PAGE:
Sebastopol was first formed as town in 1850 with the induction of its post office, as well as a trade center that was established to benefit the farmers of the surrounding areas in their agricultural endeavors. After the Gold Rush and the general migration to the west, the Sonoma County area experienced a population increase among people who were interested in farming for a living. Sebastopol was originally referred to as “Pinegrove,” and there is much debate over how the town ended up with its current name. Some people believe that the name came about in a bar fight over the British siege of the seaport known as “Sevastopol,” where “Sebastopol” would be the Romanized spelling of the Greek word. Regardless of how the name came about, there are still buildings in town bearing the original name “Pinegrove.”
Sebastopol was long known as the “Gravenstein Apple Capital of the World” due to the prosperity of apples throughout the town’s early years. The apple industry was the main reason for the economic growth and development in Sebastopol until the railroads were built in 1890, connecting the small city to the national rail network. In 1902, the town was incorporated with multiple schools, churches, hotels, wineries, mills, canneries, and even an opera house. The town, and all of Sonoma County, experienced a tragic earthquake in 1906 and most of the town had to be reconstructed.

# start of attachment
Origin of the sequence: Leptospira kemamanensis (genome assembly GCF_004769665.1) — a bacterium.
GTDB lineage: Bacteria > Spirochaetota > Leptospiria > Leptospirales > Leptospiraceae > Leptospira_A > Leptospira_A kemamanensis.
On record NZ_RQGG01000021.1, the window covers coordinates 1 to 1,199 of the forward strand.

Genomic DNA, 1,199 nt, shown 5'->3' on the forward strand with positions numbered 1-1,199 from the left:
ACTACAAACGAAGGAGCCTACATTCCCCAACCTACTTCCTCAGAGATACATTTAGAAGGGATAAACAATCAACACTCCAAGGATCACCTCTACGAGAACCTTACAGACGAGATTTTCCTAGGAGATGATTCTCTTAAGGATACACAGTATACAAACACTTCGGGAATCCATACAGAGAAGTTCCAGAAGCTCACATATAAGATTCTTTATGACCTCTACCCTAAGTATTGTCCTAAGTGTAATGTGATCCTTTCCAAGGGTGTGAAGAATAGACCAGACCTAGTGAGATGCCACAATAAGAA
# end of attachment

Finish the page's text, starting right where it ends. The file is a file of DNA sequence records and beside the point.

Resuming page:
Today, many of the key attributes to the town are no longer relevant. The railroad tracks were removed in he 1980s due to a decrease in passenger service by the 1930s a complete end to regular freight service in the late 1970s. The numerous canneries and apple processing plants are gone now, as well. The former plants were all replaced with vineyards and housing developments. The former train station is now the Western County Museum.